Suffering, in fact, is always a trial—at times a very hard one—to which humanity is subjected. The gospel paradox of weakness and strength often speaks to us from the pages of the Letters of Saint Paul, a paradox particularly experienced by the Apostle himself and together with him experienced by all who share Christ’s sufferings. Paul writes in the Second Letter to the Corinthians: “I will all the more gladly boast of my weaknesses, that the power of Christ may rest upon me”(72). In the Second Letter to Timothy we read: “And therefore I suffer as I do. But I am not ashamed, for I know whom I have believed”(73). And in the Letter to the Philippians he will even say: “I can do all things in him who strengthens me”(74).

Those who share in Christ’s sufferings have before their eyes the Paschal Mystery of the Cross and Resurrection, in which Christ descends, in a first phase, to the ultimate limits of human weakness and impotence: indeed, he dies nailed to the Cross. But if at the same time in this weakness there is accomplished his lifting up, confirmed by the power of the Resurrection, then this means that the weaknesses of all human sufferings are capable of being infused with the same power of God manifested in Christ’s Cross. In such a concept, to suffer means to become particularly susceptible, particularly open to the working of the salvific powers of God, offered to humanity in Christ. In him God has confirmed his desire to act especially through suffering, which is man’s weakness and emptying of self, and he wishes to make his power known precisely in this weakness and emptying of self. This also explains the exhortation in the First Letter of Peter: “Yet if one suffers as a Christian, let him not be ashamed, but under that name let him glorify God”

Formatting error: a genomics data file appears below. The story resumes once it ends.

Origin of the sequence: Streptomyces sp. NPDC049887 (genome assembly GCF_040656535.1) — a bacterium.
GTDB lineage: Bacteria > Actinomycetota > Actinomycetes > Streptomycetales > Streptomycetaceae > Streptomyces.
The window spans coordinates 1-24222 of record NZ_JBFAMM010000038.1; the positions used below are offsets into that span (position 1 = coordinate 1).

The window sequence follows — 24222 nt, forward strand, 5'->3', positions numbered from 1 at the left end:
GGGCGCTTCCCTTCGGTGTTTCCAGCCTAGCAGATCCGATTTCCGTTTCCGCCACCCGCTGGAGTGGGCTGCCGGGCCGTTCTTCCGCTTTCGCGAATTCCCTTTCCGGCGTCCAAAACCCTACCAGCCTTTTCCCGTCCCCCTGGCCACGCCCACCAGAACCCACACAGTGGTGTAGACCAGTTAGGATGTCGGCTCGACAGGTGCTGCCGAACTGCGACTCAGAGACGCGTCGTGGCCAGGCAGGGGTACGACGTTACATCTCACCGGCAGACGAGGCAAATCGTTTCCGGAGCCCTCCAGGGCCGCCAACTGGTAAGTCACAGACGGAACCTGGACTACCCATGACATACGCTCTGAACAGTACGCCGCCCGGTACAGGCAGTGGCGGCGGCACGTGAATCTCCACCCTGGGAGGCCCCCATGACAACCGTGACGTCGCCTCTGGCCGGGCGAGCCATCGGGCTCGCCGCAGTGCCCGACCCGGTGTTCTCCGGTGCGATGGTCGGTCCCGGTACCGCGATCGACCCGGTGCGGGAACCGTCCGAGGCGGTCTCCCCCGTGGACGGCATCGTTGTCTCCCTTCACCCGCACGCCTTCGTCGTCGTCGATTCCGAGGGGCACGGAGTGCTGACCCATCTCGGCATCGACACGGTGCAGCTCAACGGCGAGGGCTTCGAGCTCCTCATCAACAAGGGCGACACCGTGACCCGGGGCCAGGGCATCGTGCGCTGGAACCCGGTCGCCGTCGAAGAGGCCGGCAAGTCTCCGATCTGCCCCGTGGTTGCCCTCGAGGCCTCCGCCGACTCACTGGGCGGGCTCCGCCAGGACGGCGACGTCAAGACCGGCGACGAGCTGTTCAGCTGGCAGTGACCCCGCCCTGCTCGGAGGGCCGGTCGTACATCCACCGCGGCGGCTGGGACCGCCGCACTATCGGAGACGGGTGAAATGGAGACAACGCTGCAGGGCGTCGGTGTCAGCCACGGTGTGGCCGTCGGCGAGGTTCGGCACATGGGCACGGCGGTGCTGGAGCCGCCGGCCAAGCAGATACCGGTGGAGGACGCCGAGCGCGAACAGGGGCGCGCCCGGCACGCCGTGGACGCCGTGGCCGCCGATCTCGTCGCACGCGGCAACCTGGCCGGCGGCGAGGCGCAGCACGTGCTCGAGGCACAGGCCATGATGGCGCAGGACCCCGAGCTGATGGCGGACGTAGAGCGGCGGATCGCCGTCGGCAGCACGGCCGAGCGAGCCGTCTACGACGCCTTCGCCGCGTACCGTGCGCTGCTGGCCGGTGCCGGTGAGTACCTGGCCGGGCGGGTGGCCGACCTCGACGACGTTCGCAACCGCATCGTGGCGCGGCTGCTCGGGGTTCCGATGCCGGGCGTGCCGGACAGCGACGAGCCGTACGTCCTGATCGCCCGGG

Towards Lent: Pope Francis’ message

From the Lenten Message of Pope Francis, 2015.


As a way of overcoming indifference and our pretensions to self-sufficiency, I would invite everyone to live this Lent as an opportunity for engaging in what Benedict XVI called a formation of the heart (cf. Deus Caritas Est, 31). A merciful heart does not mean a weak heart. Anyone who wishes to be merciful must have a strong and steadfast heart, closed to the tempter but open to God. A heart which lets itself be pierced by the Spirit so as to bring love along the roads that lead to our brothers and sisters. And, ultimately, a poor heart, one which realizes its own poverty and gives itself freely for others.

During this Lent, then, brothers and sisters, let us all ask the Lord: “Fac cor nostrum secundum cor tuum”: Make our hearts like yours (Litany of the Sacred Heart of Jesus). In this way we will receive a heart which is firm and merciful, attentive and generous, a heart which is not closed, indifferent or prey to the globalization of indifference.


Pope in Philippines

Aquinas’ gift to the world

From the English Jesuit Fr Martindale who wrote on Catholic theology and issues through the 1930s to the 1950s: